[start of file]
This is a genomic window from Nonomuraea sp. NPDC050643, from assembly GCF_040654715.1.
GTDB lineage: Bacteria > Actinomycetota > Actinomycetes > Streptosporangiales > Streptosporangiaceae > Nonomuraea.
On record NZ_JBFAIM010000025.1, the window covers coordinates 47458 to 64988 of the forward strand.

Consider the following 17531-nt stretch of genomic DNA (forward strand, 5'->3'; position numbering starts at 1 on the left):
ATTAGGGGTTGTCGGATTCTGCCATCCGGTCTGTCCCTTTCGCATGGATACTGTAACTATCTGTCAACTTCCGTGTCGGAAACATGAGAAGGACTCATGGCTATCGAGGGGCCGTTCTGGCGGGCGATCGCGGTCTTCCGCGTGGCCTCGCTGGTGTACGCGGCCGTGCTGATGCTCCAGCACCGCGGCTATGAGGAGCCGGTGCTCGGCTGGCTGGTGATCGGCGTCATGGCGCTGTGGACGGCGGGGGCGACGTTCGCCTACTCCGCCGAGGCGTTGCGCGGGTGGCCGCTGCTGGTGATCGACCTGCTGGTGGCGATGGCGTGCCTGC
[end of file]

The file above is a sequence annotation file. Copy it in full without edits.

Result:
This is a genomic window from Nonomuraea sp. NPDC050643, from assembly GCF_040654715.1.
GTDB lineage: Bacteria > Actinomycetota > Actinomycetes > Streptosporangiales > Streptosporangiaceae > Nonomuraea.
On record NZ_JBFAIM010000025.1, the window covers coordinates 47458 to 64988 of the forward strand.

Consider the following 17531-nt stretch of genomic DNA (forward strand, 5'->3'; position numbering starts at 1 on the left):
ATTAGGGGTTGTCGGATTCTGCCATCCGGTCTGTCCCTTTCGCATGGATACTGTAACTATCTGTCAACTTCCGTGTCGGAAACATGAGAAGGACTCATGGCTATCGAGGGGCCGTTCTGGCGGGCGATCGCGGTCTTCCGCGTGGCCTCGCTGGTGTACGCGGCCGTGCTGATGCTCCAGCACCGCGGCTATGAGGAGCCGGTGCTCGGCTGGCTGGTGATCGGCGTCATGGCGCTGTGGACGGCGGGGGCGACGTTCGCCTACTCCGCCGAGGCGTTGCGCGGGTGGCCGCTGCTGGTGATCGACCTGCTGGTGGCGATGGCGTGCCTGC